Abdikadar Warfa said: 'I saw a man underneath the van. He was bleeding. My friend said he had to lift the van, I was busy with a man who tried to escape.

"My friend said he said some words, but I didn't hear it.

"They (people who were hit) were mostly young. They are very bad.

"I tried to stop him (the suspect), some people were hitting him but I said stop him and keep him until the police came.

"He was trying to run away but people overpowered him. He was fighting to run away."

The widower of murdered MP Jo Cox spoke out on Twitter as news of the attack broke, saying that the far right and Islamist terrorists shared an ideology and both must be defeated.

Brendan Cox tweeted: "Far right facists&Islamist terrorists are driven by same hatred of difference, same ideology of supremacy&use same tactics.We'll defeat both.

"When islamist terrorists attack we rightly seek out hate preachers who spur them on. We must do the same to those who peddle Islamophobia".

Mother-of-two Mrs Cox, who represented the Batley and Spen conctituency in West Yorkshire, was shot and stabbed as she arrived for a constituency surgery in Birstall on June 16 last year.

London Ambulance Service Deputy Director of Operations, Kevin Bate said: "We were called at 12.15am to reports of a road traffic collision at Seven Sisters Road.

"We have sent a number of ambulance crews, advance paramedics and specialist responses teams to the scene. An advance trauma team from London's Air Ambulance has also been dispatched by car.

"We are working closely with other members of the emergency services at the scene.

"Our priority is to assess the level and nature of injuries and ensure those in the most need are treated first and taken to hospital.

"More information will follow when we have it."

Muhbeen Hussain, founder of British Muslim Youth, said: "We strongly condemn this horrendous suspected terrorist attack and pray for the innocent victims and their families that have been affected by this incident.

A police officer informs a member of the public that the route is closed near the scene of the attack. Photo / AP
A police officer informs a member of the public that the route is closed near the scene of the attack. Photo / AP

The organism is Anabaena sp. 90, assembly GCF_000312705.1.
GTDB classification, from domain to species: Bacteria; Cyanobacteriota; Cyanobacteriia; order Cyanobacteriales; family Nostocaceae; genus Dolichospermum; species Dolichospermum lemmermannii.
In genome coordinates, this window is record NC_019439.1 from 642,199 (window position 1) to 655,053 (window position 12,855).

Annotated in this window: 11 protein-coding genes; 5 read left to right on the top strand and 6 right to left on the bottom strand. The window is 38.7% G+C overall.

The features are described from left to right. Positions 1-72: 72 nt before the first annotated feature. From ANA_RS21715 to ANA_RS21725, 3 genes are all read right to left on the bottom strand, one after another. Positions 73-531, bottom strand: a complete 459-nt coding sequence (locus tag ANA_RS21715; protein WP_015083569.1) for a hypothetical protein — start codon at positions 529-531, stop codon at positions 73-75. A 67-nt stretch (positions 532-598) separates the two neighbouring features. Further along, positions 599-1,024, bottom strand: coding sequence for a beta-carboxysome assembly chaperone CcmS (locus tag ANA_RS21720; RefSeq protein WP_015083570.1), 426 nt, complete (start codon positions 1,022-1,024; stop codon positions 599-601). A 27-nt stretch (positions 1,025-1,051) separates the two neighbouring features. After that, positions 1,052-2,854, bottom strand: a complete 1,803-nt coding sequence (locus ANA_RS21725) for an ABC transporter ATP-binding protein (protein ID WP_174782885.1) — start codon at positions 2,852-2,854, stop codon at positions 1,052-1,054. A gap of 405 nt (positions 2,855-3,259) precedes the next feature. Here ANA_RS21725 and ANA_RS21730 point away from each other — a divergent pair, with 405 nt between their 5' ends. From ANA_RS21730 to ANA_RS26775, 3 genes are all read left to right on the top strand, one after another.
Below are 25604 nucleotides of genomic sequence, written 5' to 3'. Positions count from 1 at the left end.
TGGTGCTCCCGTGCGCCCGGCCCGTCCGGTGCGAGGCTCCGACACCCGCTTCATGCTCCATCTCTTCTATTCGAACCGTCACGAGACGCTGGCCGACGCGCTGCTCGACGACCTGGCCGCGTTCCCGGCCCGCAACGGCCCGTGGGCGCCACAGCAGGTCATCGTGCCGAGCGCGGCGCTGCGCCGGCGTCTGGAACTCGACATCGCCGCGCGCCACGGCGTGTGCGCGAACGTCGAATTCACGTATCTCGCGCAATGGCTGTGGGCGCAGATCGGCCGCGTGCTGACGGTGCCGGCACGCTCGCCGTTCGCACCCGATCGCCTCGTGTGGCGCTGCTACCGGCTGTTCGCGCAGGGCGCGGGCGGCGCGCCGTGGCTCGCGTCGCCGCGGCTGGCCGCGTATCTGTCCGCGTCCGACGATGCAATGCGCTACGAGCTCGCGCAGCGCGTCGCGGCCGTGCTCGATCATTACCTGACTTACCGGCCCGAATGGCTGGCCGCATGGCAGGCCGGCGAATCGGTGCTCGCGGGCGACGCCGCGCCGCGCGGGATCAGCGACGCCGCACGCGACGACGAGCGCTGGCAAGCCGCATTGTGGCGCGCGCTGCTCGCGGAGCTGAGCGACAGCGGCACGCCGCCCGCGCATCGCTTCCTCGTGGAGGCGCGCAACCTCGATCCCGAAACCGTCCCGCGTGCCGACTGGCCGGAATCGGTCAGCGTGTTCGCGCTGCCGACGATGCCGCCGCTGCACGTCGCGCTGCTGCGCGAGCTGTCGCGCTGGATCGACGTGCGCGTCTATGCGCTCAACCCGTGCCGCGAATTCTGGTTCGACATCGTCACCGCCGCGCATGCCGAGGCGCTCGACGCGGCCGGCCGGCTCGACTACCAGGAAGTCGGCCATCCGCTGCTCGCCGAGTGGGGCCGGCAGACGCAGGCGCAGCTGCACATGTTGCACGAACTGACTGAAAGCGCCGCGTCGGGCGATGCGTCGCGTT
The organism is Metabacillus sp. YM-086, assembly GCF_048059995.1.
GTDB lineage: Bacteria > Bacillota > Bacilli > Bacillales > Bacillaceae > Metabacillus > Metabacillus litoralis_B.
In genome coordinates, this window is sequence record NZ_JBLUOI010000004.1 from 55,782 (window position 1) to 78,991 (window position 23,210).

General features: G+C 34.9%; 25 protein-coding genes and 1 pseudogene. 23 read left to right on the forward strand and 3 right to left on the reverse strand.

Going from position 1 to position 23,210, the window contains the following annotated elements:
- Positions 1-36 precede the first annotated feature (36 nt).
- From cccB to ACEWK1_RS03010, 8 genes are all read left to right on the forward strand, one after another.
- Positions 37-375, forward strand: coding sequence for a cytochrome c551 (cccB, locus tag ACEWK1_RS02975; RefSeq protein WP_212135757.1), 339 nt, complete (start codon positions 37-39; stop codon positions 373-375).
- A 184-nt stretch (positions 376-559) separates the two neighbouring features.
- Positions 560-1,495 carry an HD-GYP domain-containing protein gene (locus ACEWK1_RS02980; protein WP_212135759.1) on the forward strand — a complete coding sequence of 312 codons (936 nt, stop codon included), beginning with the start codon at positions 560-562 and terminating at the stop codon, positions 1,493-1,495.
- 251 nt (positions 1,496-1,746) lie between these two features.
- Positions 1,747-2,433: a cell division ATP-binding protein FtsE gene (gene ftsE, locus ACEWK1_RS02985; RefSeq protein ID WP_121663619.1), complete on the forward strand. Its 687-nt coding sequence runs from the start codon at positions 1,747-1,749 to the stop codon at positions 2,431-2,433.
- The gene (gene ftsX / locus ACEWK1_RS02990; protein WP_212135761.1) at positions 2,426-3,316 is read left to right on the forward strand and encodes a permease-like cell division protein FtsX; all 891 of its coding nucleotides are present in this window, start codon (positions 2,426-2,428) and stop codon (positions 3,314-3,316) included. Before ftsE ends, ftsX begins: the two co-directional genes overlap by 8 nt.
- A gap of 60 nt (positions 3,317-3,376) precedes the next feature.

"I have personally visited the scene of the attack and spoke to many eyewitnesses, many of whom were quite emotional after witnessing a murder and seeing many people being injured.

"In less than a month, we have witnessed horrific attacks in Manchester, London Bridge, Borough Markets, a tragedy at Grenfell Tower and now this horrific attack.

"We as communities stood united in all of these difficult times and we must come together once more.

"I also urge anyone that has further information to speak to the police, so they have as much information as possible to deal with the on-going investigation."

Member of the London Muslim Community Forum, Shiraz Kothia, also called for calm in the face of the tragedy.

He told MailOnline: "First of all we need to look after the community and make sure everyone is safe.

A forensic tent, center, stands next to a van, in white, at Finsbury Park. Photo / AP
A forensic tent, center, stands next to a van, in white, at Finsbury Park. Photo / AP

"No matter what faith or ideology it is, we need to tackle extremism. I have worked with the Metropolitan Police after the Manchester and London Bridge attacks and we will continue to work with everyone in the community.

"Everyone must remain calm. There is no faith to terrorism. Tomorrow is could be a synagogue or a church. We must come together to stop it.

"We will be hosting some gatherings after this now and we will need the rabbis, priests, ministers and imams to come together."